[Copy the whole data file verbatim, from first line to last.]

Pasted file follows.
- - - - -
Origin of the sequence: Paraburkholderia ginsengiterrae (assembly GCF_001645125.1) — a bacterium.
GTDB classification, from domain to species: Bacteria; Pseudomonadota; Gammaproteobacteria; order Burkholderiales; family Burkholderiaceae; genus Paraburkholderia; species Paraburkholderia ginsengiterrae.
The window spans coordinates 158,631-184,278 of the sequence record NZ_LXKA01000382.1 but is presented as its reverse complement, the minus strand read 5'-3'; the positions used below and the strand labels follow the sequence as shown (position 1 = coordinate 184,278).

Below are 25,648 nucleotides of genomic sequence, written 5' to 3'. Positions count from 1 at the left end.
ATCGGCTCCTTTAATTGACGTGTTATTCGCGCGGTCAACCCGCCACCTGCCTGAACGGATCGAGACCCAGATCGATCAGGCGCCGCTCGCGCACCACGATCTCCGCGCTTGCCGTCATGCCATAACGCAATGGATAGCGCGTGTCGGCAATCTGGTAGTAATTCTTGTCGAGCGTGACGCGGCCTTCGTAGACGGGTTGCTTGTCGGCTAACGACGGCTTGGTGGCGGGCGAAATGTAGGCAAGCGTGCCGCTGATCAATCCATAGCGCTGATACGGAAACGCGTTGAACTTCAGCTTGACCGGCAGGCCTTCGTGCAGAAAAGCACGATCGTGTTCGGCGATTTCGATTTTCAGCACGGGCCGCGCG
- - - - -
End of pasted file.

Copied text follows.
Origin of the sequence: Paraburkholderia ginsengiterrae (assembly GCF_001645125.1) — a bacterium.
GTDB classification, from domain to species: Bacteria; Pseudomonadota; Gammaproteobacteria; order Burkholderiales; family Burkholderiaceae; genus Paraburkholderia; species Paraburkholderia ginsengiterrae.
The window spans coordinates 158,631-184,278 of the sequence record NZ_LXKA01000382.1 but is presented as its reverse complement, the minus strand read 5'-3'; the positions used below and the strand labels follow the sequence as shown (position 1 = coordinate 184,278).

Below are 25,648 nucleotides of genomic sequence, written 5' to 3'. Positions count from 1 at the left end.
ATCGGCTCCTTTAATTGACGTGTTATTCGCGCGGTCAACCCGCCACCTGCCTGAACGGATCGAGACCCAGATCGATCAGGCGCCGCTCGCGCACCACGATCTCCGCGCTTGCCGTCATGCCATAACGCAATGGATAGCGCGTGTCGGCAATCTGGTAGTAATTCTTGTCGAGCGTGACGCGGCCTTCGTAGACGGGTTGCTTGTCGGCTAACGACGGCTTGGTGGCGGGCGAAATGTAGGCAAGCGTGCCGCTGATCAATCCATAGCGCTGATACGGAAACGCGTTGAACTTCAGCTTGACCGGCAGGCCTTCGTGCAGAAAAGCACGATCGTGTTCGGCGATTTCGATTTTCAGCACGGGCCGCGCG